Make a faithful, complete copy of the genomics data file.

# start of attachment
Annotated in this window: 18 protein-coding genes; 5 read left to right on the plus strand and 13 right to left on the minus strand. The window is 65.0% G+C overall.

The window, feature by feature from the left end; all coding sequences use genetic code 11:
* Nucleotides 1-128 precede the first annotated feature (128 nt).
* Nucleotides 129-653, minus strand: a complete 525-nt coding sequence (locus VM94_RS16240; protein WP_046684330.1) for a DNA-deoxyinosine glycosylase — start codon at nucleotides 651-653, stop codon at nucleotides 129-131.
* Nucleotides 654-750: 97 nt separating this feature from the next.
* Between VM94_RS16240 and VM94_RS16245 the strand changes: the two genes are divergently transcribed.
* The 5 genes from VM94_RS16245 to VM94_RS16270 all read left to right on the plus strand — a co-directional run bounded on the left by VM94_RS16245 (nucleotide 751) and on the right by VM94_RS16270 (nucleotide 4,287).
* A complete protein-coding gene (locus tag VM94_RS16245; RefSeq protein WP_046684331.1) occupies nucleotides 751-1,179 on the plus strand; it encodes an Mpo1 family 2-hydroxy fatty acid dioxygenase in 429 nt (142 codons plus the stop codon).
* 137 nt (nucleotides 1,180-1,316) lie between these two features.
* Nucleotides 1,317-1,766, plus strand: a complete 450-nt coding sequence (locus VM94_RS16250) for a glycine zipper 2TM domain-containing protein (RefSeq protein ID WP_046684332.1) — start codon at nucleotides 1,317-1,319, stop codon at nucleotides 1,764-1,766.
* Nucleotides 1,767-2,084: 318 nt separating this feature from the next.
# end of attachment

Annotated in this window: 18 protein-coding genes; 5 read left to right on the plus strand and 13 right to left on the minus strand. The window is 65.0% G+C overall.

The window, feature by feature from the left end; all coding sequences use genetic code 11:
* Nucleotides 1-128 precede the first annotated feature (128 nt).
* Nucleotides 129-653, minus strand: a complete 525-nt coding sequence (locus VM94_RS16240; protein WP_046684330.1) for a DNA-deoxyinosine glycosylase — start codon at nucleotides 651-653, stop codon at nucleotides 129-131.
* Nucleotides 654-750: 97 nt separating this feature from the next.
* Between VM94_RS16240 and VM94_RS16245 the strand changes: the two genes are divergently transcribed.
* The 5 genes from VM94_RS16245 to VM94_RS16270 all read left to right on the plus strand — a co-directional run bounded on the left by VM94_RS16245 (nucleotide 751) and on the right by VM94_RS16270 (nucleotide 4,287).
* A complete protein-coding gene (locus tag VM94_RS16245; RefSeq protein WP_046684331.1) occupies nucleotides 751-1,179 on the plus strand; it encodes an Mpo1 family 2-hydroxy fatty acid dioxygenase in 429 nt (142 codons plus the stop codon).
* 137 nt (nucleotides 1,180-1,316) lie between these two features.
* Nucleotides 1,317-1,766, plus strand: a complete 450-nt coding sequence (locus VM94_RS16250) for a glycine zipper 2TM domain-containing protein (RefSeq protein ID WP_046684332.1) — start codon at nucleotides 1,317-1,319, stop codon at nucleotides 1,764-1,766.
* Nucleotides 1,767-2,084: 318 nt separating this feature from the next.